Q. What's the difference between a female lawyer and a pit bull? A. Lipstick.
Comment & Forward>>>
If you stop believing what your professor told you had to be true and if you start thinking for yourself you may come to some conclusions you hadn't expected. You may find the Bible makes more sense than you thought or were told to think. Allow yourself to be ruined, ruined with regard to what you always thought could be true. Can you believe what you don't understand? You and I believe everyday what we don't understand unless it comes to the issue of salvation. - - - Dr. Woodrow Kroll
A telephone rang. "Hello! Is your phone number 444-4444?"
"Yes, it is," came the reply.
"Thank goodness! Could you call 911 for me? I super-glued my finger to the phone."
By the grace given me I say to everyone of you: Do not think of yourself more highly than you ought, but rather think of yourself with sober judgment, in accordance with the measure of faith God has given you. --Romans 12
I thought about how mothers feed their babies with little tiny spoons and forks so I wonder what Chinese mothers use. Perhaps toothpicks?
The union workers at the Federal Mint went on strike today.
They are demanding to make less money!
Hear about the UNC student who.............................?
* Got excited because she finished a jigsaw puzzle in six months. The box had said "2 to 4 years."..........?
* Was trapped on an escalator for hours when the power went out...........?
* Couldn't call 911 because there was no 11 on any phone button...........?
A powerful story emerged from the bombing raids of World War II where thousands of children were orphaned and left to starve. After experiencing the fright of abandonment, many of these children were rescued and sent to refugee camps where they received food and shelter. Yet even in the presence of good care, they had experienced so much loss that many of them could not sleep at night. They were terrified they would awake to find themselves once again homeless and hungry. Nothing the adults did seemed to reassure them, until someone thought to send a child to bed with a loaf of bread. Holding onto bread, the children were able to sleep. If they woke up frightened in the night, the bread seemed to remind them, "I ate today, and I will eat again tomorrow."(1)
I love this story and the image it sets boldly in my mind. But I first heard it as a young woman in the throes of an eating disorder, and I just could not relate. For a growing number of lives around the world, the thought of bread is far from a source of comfort. Eating disorders are a rapidly escalating epidemic no longer thought to be solely an American phenomenon. According to one psychologist, "[R]eports have emerged of an increased incidence of eating disorders in the Middle East, Africa, India, and various countries in southern Asia, including Hong Kong, China, Singapore, and South Korea."(2) For many individuals, the thought in the night that they will face food again in the morning is terrifying.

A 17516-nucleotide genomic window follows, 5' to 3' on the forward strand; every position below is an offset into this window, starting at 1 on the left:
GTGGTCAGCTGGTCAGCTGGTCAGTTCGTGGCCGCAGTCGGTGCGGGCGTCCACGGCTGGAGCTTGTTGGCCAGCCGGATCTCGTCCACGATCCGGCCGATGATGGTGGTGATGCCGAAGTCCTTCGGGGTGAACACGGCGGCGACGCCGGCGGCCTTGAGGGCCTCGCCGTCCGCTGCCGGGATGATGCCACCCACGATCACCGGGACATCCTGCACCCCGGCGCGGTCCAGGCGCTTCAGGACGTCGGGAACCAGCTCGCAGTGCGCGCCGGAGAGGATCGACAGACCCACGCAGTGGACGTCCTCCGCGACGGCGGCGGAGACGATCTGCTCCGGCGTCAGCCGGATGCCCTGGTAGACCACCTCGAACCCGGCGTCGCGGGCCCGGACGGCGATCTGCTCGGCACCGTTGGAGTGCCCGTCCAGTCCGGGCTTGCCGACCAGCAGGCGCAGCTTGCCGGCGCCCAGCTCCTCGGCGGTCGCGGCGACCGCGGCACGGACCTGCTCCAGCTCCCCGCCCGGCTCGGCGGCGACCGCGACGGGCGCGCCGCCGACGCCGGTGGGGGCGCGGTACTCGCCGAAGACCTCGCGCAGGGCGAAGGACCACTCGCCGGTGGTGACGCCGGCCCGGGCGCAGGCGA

There was a time long after recovery in a clinical sense of the word, when fear of food was still what centered me. I realized this in my aggrieved reaction to a seminary professor's pronouncement. "Heaven is a feast," he said in class, "and God is the one preparing it." Later he added a similarly troubling thought, "The image of the banquet is central to our communing with God." His words were hurtful, largely because I knew they were right. The table is intricately connected with the faith we profess in remembrance of Christ. The call of God is resounding: "Go to the street corners and invite to the banquet anyone you find" (Matthew 22:9).
However we approach the rich imagery of biblical language, the images of table, banquet, and feast are clearly intended to bring something powerful to mind. As the psalmist writes, "The poor will eat and be satisfied... All the rich of the earth will feast and worship!" (Psalm 22:26, 29). But in my understanding of God's house and envisioning of heaven, food was exactly what I had been trying to avoid. To commune over food with people, much less at the table of God, was something that expended everything within me. The table was a symbol of stress and discipline, a daily battle from which I wanted to be released--not invited. Yet how often God invites us to face the one thing we cannot, the very thing that brings us to surrender. God prepares a table in the presence of our enemies, and at times the enemy is us.
Though I had convinced myself that food would one day be a problem fully behind me--even if this meant waiting for eternity--God seemed to be shouting an invitation to the table today. My presence was requested at the banquet; I was invited to the feast. It was an invitation that startled and confused me. It drove away the hope to which I cleaved on bad days and woke up with each morning: God doesn't care about food; He doesn't care about my battle with it. But one day it will be no more. This lie He graciously purged from my altar. Slowly, cautiously, my eyes were opened to life and the Last Supper, to healing and his Word.
On the night Jesus was betrayed, he took bread and broke it and gave it to those he loved. Holding onto him, like children with bread, we are given peace in uncertainty, mercy in brokenness, something solid when all is lost. In his severe mercy, we are invited to the table: Come, take and eat.
Jill Carattini is senior associate writer at Ravi Zacharias International Ministries in Atlanta, Georgia.
(1) Dennis Linn, Sleeping with Bread (New York: Paulist, 1995), 1. (2) Richard Gordon, Eating Disorders: Anatomy of a Social Epidemic (Malden, MA: Blackwell Publishers, 2000), 80.
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